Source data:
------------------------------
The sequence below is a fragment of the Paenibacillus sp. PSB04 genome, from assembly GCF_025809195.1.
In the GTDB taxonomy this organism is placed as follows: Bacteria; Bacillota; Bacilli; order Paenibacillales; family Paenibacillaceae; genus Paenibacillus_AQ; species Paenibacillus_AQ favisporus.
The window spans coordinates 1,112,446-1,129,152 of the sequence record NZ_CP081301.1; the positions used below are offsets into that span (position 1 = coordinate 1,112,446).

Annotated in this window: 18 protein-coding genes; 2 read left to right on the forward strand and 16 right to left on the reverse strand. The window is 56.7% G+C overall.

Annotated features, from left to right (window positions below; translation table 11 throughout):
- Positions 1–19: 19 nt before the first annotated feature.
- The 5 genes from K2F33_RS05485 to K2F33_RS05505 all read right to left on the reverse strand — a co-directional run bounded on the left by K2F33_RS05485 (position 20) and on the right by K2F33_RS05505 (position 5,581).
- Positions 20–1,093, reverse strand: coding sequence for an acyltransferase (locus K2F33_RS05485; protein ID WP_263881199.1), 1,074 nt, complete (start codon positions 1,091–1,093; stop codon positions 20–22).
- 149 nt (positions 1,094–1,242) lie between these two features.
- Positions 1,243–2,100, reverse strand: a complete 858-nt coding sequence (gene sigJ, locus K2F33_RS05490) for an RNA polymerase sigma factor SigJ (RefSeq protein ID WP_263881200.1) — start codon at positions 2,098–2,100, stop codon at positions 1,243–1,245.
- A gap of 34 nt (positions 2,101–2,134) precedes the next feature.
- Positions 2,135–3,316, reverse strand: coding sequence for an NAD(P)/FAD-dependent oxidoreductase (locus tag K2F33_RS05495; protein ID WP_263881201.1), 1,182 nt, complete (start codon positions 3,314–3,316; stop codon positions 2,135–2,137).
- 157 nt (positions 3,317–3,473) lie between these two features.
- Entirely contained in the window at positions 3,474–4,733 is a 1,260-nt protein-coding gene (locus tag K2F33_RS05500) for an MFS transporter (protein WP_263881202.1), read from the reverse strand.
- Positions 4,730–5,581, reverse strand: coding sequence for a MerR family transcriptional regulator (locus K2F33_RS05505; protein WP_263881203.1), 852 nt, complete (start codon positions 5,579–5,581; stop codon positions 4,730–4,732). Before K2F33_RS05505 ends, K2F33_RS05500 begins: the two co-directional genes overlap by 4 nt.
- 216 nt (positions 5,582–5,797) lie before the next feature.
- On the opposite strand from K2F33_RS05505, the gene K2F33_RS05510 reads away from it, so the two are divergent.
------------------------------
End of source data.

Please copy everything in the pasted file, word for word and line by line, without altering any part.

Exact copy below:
The sequence below is a fragment of the Paenibacillus sp. PSB04 genome, from assembly GCF_025809195.1.
In the GTDB taxonomy this organism is placed as follows: Bacteria; Bacillota; Bacilli; order Paenibacillales; family Paenibacillaceae; genus Paenibacillus_AQ; species Paenibacillus_AQ favisporus.
The window spans coordinates 1,112,446-1,129,152 of the sequence record NZ_CP081301.1; the positions used below are offsets into that span (position 1 = coordinate 1,112,446).

Annotated in this window: 18 protein-coding genes; 2 read left to right on the forward strand and 16 right to left on the reverse strand. The window is 56.7% G+C overall.

Annotated features, from left to right (window positions below; translation table 11 throughout):
- Positions 1–19: 19 nt before the first annotated feature.
- The 5 genes from K2F33_RS05485 to K2F33_RS05505 all read right to left on the reverse strand — a co-directional run bounded on the left by K2F33_RS05485 (position 20) and on the right by K2F33_RS05505 (position 5,581).
- Positions 20–1,093, reverse strand: coding sequence for an acyltransferase (locus K2F33_RS05485; protein ID WP_263881199.1), 1,074 nt, complete (start codon positions 1,091–1,093; stop codon positions 20–22).
- 149 nt (positions 1,094–1,242) lie between these two features.
- Positions 1,243–2,100, reverse strand: a complete 858-nt coding sequence (gene sigJ, locus K2F33_RS05490) for an RNA polymerase sigma factor SigJ (RefSeq protein ID WP_263881200.1) — start codon at positions 2,098–2,100, stop codon at positions 1,243–1,245.
- A gap of 34 nt (positions 2,101–2,134) precedes the next feature.
- Positions 2,135–3,316, reverse strand: coding sequence for an NAD(P)/FAD-dependent oxidoreductase (locus tag K2F33_RS05495; protein ID WP_263881201.1), 1,182 nt, complete (start codon positions 3,314–3,316; stop codon positions 2,135–2,137).
- 157 nt (positions 3,317–3,473) lie between these two features.
- Entirely contained in the window at positions 3,474–4,733 is a 1,260-nt protein-coding gene (locus tag K2F33_RS05500) for an MFS transporter (protein WP_263881202.1), read from the reverse strand.
- Positions 4,730–5,581, reverse strand: coding sequence for a MerR family transcriptional regulator (locus K2F33_RS05505; protein WP_263881203.1), 852 nt, complete (start codon positions 5,579–5,581; stop codon positions 4,730–4,732). Before K2F33_RS05505 ends, K2F33_RS05500 begins: the two co-directional genes overlap by 4 nt.
- 216 nt (positions 5,582–5,797) lie before the next feature.
- On the opposite strand from K2F33_RS05505, the gene K2F33_RS05510 reads away from it, so the two are divergent.